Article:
If you want to bring up a problem or special issue with the other parent, we suggest the following:
Timing is everything
Pick a time to discuss serious issues, and don’t try to have meaningful talks as you exchange children. This is the wrong setting (in front of the kids), the wrong time (too hectic, too rushed), and it also tends to make the other parent feel like they’re being ambushed. Instead, say something like, “I need to talk with you about something regarding the kids. When is a good time for me to call?” Then pick a time when the kids can’t overhear, such as when they are at school – to conduct your conversation.
Open on a positive note
Start the conversation with a courtesy statement: “I appreciate you finding time to talk with me on this; I know you’re busy.” Then move on to your goals. To avoid sounding like you’re nagging or nitpicking, you should focus the conversation around what you hope to happen rather than what you don’t like or are irritated about.
Stay on topic
Don’t try to discuss multiple issues in one setting. Stay with the topic you wanted to discuss, without going into past gripes or other subjects. When you introduce the topic, start with neutral facts: “Robert’s teacher called me last night and said he’s been having trouble turning in his homework. I don’t know if he’s not getting it done or simply forgetting it, but I wanted to talk about how we could address this”; “Jenny has been telling me she wants to take gymnastics…I’d like to talk to you about it and see if you’ll be able to pay for half.” Then share the child’s feelings or statements as they expressed them to you. State your opinions on the matter, and ask for theirs.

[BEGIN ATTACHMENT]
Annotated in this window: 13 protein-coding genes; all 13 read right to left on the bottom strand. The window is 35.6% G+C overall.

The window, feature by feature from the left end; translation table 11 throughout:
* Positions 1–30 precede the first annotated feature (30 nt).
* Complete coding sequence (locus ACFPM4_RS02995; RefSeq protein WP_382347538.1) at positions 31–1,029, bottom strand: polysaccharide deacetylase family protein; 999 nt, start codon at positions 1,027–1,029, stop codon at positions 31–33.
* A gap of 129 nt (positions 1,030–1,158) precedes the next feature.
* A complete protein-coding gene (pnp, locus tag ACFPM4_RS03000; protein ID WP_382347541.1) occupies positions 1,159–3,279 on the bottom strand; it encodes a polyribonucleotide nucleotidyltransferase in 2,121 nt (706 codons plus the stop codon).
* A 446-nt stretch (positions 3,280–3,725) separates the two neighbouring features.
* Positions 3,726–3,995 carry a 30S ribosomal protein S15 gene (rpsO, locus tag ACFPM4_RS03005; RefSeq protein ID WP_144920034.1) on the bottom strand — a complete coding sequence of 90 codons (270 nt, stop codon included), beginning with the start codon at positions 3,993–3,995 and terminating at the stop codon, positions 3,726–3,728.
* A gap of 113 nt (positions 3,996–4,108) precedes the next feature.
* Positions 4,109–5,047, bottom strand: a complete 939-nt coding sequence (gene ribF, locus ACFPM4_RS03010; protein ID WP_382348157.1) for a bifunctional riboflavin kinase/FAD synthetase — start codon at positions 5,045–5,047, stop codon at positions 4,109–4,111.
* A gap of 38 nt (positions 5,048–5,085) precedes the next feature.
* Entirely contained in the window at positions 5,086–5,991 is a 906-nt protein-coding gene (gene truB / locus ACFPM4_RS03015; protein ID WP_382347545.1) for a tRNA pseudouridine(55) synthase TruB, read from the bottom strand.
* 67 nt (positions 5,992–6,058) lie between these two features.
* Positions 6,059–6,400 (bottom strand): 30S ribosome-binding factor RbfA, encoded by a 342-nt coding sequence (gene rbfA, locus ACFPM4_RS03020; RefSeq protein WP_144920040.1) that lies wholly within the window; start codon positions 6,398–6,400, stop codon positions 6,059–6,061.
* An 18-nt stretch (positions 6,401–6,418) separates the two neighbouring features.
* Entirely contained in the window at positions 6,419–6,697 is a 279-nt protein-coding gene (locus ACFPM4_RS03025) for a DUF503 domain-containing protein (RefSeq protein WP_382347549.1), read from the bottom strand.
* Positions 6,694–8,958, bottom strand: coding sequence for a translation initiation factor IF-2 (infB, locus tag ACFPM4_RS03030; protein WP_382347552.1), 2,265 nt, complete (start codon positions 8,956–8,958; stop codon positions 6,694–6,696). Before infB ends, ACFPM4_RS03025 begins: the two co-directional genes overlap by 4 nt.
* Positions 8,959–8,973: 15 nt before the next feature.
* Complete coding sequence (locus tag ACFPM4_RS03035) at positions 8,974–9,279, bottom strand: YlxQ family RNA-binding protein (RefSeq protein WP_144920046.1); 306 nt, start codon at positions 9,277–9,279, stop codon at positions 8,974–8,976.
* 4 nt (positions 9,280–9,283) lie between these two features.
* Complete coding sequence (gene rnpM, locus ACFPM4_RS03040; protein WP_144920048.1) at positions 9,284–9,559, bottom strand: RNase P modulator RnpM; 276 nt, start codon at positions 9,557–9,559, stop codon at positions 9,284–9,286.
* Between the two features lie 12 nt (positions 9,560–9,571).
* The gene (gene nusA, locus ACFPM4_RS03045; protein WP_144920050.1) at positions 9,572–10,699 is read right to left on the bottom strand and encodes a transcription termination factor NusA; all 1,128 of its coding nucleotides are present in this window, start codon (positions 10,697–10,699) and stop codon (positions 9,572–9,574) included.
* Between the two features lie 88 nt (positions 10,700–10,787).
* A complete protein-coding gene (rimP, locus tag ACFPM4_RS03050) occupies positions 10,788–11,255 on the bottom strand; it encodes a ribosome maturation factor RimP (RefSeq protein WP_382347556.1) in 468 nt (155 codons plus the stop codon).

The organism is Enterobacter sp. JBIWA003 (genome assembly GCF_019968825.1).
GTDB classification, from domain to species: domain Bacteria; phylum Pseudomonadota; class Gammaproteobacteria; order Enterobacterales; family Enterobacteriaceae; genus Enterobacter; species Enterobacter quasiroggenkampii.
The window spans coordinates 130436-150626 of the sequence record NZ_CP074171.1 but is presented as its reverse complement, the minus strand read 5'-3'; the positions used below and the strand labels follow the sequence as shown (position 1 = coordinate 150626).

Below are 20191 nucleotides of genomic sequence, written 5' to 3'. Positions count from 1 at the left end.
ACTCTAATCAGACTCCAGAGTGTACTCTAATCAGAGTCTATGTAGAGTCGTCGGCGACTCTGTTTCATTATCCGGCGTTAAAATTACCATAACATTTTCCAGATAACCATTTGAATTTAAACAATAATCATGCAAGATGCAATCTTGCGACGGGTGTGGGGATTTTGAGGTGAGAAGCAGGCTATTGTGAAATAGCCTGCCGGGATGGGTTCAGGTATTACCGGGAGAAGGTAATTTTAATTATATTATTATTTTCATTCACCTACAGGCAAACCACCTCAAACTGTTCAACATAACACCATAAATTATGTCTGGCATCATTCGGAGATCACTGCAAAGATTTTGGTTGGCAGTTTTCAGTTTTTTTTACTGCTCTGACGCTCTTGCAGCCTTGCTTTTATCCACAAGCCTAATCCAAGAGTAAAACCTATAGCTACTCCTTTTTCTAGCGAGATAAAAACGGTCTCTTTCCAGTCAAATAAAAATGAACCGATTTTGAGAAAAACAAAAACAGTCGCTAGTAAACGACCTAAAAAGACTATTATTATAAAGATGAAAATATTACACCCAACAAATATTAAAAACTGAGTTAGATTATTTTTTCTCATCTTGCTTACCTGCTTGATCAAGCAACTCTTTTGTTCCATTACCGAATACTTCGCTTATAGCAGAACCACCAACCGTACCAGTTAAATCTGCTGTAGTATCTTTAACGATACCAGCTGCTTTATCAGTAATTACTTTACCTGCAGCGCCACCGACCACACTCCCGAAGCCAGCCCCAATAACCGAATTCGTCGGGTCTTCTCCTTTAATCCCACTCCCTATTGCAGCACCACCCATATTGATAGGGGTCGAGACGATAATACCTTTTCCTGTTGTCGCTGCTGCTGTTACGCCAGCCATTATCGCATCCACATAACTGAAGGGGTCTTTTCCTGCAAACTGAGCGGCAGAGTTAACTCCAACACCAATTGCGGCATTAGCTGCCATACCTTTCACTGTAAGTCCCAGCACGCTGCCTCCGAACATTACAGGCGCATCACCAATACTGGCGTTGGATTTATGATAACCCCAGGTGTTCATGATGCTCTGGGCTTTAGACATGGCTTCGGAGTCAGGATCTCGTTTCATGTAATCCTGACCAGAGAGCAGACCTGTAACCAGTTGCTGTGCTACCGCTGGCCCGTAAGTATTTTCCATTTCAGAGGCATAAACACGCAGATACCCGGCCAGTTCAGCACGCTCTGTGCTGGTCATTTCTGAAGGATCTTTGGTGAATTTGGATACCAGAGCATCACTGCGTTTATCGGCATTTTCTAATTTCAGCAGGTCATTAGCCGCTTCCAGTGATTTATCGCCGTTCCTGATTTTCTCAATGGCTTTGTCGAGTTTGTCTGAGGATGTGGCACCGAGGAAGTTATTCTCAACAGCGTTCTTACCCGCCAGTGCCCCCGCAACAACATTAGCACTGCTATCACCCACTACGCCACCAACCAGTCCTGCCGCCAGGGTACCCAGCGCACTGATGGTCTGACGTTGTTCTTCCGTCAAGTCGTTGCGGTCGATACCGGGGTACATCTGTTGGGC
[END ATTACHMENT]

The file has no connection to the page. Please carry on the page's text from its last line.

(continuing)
Find common ground and compromise
Emphasize the areas you can agree on, and build on those: “I know we both agree that extra-curricular activities are good for Jenny, but I know you’re not enthusiastic about gymnastic lessons. Perhaps if you can help me out this time, I’ll return the favor down the road.” Try to be open to other options, especially those your former spouse might suggest. Decide beforehand what you believe is negotiable and what isn’t.
Be patient, and allow time
Don’t demand a resolution immediately. Allow the other parent time to process the information and reflect on the issue. If you’re bringing up something new or voicing a concern for the first time, your ex will feel backed into a wall if you expect to work something out right away. Allow time for them to process your request and reflect on their feelings about it.
Take a break if things escalate
If either of you starts to get agitated or it seems the conversation is digressing into a debate about past gripes, call a time out: “We both seem to be getting pretty upset about this now, so let’s take a break and discuss it again later.”
Additional tips for resolving parental disputes:
A) Never air your frustrations via e-mail. If this is absolutely the only practical way of communicating, be sure to wait a day and read it over again before sending it.
B) Utilize outside opinions. If you want to bring something up, accompany it with a parenting article or other piece of literature from a trusted source for your ex to read, and explain that “this is what concerns me” or “I thought this might be good for Kayla.” They are less likely to shoot down the idea when it’s not just you who is pushing it.
C) For every problem you bring up, try to have at least two different acceptable solutions. People are more likely to go along when they feel they are making a choice.